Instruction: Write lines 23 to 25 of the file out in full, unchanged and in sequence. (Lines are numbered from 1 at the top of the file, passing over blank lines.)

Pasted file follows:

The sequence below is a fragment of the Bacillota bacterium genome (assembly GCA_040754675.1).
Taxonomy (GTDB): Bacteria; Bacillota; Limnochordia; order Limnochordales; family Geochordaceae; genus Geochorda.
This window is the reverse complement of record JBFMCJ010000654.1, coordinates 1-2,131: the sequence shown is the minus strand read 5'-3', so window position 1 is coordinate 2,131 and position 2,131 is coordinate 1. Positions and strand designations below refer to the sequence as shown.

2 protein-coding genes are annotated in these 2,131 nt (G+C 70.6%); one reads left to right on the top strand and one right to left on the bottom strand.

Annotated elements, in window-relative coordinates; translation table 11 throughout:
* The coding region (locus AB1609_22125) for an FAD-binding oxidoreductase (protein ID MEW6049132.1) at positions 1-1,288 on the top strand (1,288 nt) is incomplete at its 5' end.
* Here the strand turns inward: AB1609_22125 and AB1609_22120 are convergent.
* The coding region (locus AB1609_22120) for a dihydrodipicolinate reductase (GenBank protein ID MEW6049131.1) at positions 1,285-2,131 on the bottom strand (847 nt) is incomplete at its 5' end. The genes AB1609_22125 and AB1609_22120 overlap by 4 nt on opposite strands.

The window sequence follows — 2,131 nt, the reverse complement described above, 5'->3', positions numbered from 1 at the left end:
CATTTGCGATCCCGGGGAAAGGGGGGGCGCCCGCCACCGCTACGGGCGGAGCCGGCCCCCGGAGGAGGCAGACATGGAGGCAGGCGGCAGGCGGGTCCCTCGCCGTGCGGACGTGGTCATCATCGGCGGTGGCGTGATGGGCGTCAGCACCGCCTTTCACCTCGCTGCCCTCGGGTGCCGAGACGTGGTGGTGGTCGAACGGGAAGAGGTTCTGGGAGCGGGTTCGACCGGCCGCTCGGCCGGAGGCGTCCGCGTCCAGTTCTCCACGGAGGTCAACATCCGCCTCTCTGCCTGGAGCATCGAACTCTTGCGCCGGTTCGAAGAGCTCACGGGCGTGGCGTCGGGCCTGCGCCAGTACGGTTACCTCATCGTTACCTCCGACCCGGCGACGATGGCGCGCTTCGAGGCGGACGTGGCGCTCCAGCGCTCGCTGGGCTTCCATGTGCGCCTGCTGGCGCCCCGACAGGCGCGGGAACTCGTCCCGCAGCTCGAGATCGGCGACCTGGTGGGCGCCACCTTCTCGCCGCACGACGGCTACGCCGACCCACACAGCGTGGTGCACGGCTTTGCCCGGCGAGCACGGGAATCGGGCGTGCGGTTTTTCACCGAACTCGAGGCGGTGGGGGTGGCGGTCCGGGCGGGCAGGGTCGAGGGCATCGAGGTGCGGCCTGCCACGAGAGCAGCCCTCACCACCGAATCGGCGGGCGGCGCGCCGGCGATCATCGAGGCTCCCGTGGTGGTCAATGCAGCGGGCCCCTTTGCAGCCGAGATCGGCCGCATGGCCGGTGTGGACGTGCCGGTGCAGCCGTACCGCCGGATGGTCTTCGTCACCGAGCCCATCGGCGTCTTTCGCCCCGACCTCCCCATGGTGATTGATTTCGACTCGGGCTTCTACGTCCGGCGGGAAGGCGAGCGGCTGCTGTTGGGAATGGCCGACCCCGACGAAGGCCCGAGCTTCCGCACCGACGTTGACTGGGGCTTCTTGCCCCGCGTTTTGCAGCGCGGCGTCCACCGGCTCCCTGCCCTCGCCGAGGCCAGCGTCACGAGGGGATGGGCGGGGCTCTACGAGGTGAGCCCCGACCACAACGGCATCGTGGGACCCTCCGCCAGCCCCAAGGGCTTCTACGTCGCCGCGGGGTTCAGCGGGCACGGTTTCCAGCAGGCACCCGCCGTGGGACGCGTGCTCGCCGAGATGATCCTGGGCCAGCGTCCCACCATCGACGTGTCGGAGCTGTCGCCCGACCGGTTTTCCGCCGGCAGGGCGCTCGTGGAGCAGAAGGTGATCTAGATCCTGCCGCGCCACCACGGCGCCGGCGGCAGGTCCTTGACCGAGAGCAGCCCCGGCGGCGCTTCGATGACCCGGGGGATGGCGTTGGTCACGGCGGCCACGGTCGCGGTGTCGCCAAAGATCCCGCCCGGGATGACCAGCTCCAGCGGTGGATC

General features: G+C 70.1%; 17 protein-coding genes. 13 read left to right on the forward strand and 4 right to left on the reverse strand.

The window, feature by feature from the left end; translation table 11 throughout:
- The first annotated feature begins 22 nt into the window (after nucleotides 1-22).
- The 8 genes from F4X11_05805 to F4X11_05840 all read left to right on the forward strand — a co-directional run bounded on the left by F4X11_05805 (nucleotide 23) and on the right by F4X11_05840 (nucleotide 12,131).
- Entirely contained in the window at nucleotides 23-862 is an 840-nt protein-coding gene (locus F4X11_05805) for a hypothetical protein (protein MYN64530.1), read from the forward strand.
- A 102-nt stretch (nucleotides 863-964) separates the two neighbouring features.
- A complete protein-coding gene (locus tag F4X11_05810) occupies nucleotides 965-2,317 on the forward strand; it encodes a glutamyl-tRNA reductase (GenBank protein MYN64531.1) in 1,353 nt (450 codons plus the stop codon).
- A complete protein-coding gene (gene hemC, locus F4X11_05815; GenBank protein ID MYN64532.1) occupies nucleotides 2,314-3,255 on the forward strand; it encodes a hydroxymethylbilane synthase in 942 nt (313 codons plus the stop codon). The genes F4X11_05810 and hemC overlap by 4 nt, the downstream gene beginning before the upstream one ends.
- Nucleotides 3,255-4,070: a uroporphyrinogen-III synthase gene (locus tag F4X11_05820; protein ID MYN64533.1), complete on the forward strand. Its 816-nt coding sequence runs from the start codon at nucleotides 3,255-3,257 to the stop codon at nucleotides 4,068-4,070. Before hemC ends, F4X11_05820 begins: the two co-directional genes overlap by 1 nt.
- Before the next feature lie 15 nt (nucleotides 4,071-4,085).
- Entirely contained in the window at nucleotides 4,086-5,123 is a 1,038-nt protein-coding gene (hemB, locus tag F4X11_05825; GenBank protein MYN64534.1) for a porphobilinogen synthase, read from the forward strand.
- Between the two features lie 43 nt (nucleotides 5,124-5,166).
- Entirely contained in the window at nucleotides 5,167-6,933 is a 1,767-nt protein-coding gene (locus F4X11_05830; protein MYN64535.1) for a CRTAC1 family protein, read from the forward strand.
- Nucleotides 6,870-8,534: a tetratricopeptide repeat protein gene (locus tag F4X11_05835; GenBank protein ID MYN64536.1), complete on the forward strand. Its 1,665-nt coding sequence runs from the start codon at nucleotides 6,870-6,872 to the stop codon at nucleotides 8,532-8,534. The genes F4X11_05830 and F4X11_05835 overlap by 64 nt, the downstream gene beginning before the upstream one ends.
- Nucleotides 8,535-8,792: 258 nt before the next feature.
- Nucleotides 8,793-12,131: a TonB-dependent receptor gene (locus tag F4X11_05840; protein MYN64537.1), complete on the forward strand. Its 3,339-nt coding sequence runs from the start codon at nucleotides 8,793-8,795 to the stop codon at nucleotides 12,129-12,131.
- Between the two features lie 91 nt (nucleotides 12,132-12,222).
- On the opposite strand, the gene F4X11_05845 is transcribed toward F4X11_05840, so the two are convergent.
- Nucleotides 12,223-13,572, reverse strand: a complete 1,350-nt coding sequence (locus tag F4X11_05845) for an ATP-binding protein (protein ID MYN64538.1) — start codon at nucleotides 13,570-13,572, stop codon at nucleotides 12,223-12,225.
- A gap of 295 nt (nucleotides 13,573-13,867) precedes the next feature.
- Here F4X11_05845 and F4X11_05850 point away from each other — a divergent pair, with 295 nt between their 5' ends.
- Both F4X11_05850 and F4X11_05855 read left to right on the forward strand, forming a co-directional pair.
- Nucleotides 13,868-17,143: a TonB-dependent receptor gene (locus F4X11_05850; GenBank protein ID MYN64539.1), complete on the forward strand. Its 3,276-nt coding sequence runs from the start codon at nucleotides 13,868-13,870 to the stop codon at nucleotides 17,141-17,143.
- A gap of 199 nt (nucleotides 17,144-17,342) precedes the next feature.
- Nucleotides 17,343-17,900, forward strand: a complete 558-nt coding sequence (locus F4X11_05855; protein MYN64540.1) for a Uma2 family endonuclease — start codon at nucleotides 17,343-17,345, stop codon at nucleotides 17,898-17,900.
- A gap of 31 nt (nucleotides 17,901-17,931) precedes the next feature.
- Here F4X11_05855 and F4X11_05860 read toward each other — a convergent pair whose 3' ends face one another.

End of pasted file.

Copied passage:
- Entirely contained in the window at nucleotides 5,167-6,933 is a 1,767-nt protein-coding gene (locus F4X11_05830; protein MYN64535.1) for a CRTAC1 family protein, read from the forward strand.
- Nucleotides 6,870-8,534: a tetratricopeptide repeat protein gene (locus tag F4X11_05835; GenBank protein ID MYN64536.1), complete on the forward strand. Its 1,665-nt coding sequence runs from the start codon at nucleotides 6,870-6,872 to the stop codon at nucleotides 8,532-8,534. The genes F4X11_05830 and F4X11_05835 overlap by 64 nt, the downstream gene beginning before the upstream one ends.
- Nucleotides 8,535-8,792: 258 nt before the next feature.